Top Ten Rail-Trails for Fall Foliage
|ENJOY THE SHOW: Fall colors in Telluride, Colorado (courtesy, telluride.com)|
Each year, the crunch and crackle of autumn inspires outdoor enthusiasts everywhere to begin their quest for nature's boldest foliage. And as trees flash their colors, there are few better seats for the show than on a rail-trail. To help kick off a fall-foliage tour, Rails-to-Trails Conservancy has put together a sampling of prime pathways for leaf-seekers.
10. Galloping Goose Trail, Colorado
The Galloping Goose is a long, full-day ride that will see you gaining significant elevation as you delve deep into Colorado's Uncompahgre National Forest. The glow of the region's famous aspen trees notwithstanding, this 20-mile-long trail is surrounded by the splendor of snow-capped Rocky Mountain peaks (in fact, don't wait too long to ride the Galloping Goose, as it quickly morphs into one of the area's first skiable cross-country trails as early as October). Located southwest of the mountain-biking mecca of Telluride, you won't want for amenitiesfrom bike rentals and supplies to local intel on the best side trails and that perfect cup of pre-ride joe.
In the days before the car was king, the luxe Silver Comet passenger train worked this route as part of its duties between New York and Birmingham, Alabama. Today, it's a scenic and well-maintained multiuse trail that connects Smyrna, Georgia, on the outskirts of Atlanta, with the State Line Gateway Park on the Georgia-Alabama line. You might also plan on visiting for the ribbon-cutting ceremonies on September 27, 2008, to mark the connection of Georgia's Silver Comet Trail with Alabama's Chief Ladiga Trailand the advent of a new outlet for 100-mile rail-trail days.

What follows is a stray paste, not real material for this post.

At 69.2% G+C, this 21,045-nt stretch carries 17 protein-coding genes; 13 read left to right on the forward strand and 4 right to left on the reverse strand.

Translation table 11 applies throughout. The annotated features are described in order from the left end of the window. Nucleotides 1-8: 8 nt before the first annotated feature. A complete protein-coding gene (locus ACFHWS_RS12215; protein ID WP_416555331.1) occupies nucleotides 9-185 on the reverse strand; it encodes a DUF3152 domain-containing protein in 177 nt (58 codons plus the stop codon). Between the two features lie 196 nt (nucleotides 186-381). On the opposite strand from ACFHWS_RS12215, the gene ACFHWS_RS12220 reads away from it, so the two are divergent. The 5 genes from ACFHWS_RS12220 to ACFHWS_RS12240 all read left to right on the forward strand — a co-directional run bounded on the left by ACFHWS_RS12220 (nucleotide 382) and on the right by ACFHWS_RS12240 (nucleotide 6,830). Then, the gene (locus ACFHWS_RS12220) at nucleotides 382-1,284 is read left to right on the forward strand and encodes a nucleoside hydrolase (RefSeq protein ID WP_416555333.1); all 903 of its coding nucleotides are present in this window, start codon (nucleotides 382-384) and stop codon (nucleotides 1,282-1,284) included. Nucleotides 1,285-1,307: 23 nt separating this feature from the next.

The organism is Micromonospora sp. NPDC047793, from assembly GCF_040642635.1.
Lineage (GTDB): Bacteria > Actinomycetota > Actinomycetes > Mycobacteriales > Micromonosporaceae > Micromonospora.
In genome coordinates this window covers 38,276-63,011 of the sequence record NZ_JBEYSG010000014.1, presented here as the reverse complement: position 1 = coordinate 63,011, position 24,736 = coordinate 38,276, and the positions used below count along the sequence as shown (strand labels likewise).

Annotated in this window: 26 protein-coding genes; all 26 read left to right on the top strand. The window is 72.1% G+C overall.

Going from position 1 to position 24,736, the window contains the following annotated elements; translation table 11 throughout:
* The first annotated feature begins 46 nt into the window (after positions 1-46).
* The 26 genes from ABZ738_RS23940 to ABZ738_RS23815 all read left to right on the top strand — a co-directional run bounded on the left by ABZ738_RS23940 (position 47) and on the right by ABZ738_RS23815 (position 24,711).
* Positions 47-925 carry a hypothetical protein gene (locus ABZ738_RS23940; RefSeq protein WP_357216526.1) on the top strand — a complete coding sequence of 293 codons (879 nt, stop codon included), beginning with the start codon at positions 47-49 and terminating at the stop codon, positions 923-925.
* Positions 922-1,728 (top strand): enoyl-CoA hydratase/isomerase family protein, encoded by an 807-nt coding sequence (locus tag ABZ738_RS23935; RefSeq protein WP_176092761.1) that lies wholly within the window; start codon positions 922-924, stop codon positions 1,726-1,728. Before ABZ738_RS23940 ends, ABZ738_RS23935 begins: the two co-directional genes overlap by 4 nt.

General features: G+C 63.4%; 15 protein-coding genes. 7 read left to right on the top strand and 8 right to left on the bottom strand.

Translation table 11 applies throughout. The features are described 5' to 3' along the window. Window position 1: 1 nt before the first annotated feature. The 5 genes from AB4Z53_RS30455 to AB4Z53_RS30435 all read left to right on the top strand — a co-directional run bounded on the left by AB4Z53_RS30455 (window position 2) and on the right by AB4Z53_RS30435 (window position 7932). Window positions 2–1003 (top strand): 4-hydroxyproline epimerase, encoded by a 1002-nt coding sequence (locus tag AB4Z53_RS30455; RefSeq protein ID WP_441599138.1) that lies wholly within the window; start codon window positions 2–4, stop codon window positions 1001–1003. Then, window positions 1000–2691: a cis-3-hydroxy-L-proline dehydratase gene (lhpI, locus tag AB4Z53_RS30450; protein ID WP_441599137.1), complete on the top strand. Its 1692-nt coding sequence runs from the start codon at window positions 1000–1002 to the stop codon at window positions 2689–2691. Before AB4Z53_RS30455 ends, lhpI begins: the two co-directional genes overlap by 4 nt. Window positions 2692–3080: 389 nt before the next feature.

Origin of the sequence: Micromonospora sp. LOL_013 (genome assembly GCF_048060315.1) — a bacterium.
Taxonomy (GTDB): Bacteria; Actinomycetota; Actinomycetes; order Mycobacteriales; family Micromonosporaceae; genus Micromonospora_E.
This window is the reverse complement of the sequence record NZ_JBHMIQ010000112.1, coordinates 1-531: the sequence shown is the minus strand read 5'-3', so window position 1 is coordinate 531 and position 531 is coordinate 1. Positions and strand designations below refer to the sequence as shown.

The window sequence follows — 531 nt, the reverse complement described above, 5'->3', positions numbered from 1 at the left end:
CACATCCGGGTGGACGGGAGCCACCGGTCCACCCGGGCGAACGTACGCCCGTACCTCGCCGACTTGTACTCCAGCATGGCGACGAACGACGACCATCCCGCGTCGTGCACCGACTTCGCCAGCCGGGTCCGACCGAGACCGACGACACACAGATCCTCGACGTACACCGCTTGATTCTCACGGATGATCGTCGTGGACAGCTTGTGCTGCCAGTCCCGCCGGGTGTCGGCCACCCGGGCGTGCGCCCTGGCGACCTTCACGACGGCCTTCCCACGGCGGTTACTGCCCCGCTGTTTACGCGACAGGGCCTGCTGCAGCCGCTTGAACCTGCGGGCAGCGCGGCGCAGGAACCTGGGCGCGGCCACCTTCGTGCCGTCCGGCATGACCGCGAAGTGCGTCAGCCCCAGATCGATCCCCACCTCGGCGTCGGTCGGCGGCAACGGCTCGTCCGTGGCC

8. Carrabassett River Trail, Maine
On foot, on a bike, or even just in a car, Maine's Carrabassett Valley is one of New England's most scenic plots. Mix in a sea of golden-flamed aspens, crimson red maples, and purple-hued Joe Pye Weed each fall, and you've got the makings of the perfect weekend escape. The 6.6-mile Carrabassett River Trail (also called the Narrow Gauge Pathway) winds along the Carrabassett River between the town of Carrabassett and the popular four-season resort of Sugarloaf. Although it's mostly uphill on the way out, the downhill cruise back will offer lots of breathing room to enjoy the scenery. Peak foliage hits mid- to late October, spelling eye-popping colors but also caravan-loads of leaf-peepers (another prime reason to get off the road and hit the trail).
7. Burke-Gilman Trail in Seattle, Washington
Seattle's 17-mile Burke-Gilman Trail is definitely no diamond in the rough; some 2,000 people use the trail each day, at least a third of them bike commuters. However, come fall it's a sure bet that most of these bikers will be mixing business with pleasure as they savor fall's colorful sweep, which usually strikes between late October and early November. With the higher precipitation in this part of the world, the leaf-peeping bonanza here is shorterbut still worth the wait nonetheless.
6. American Tobacco Trail, North Carolina
Here in the former heart of U.S. tobacco country, this rail-trail follows the path of rail lines that once supplied the factories of the American Tobacco Company. These days, a healthier procession of bikers, inline skaters, and horseback riders use three interconnected sections of mostly paved pathway to slice though the thickly forested countryside between Durham and west of Raleigh. Fall generally peaks a little later down here in the South, although the show is no less enjoyable despite that late arrival.
Details mentioned in this article were accurate at the time of publication
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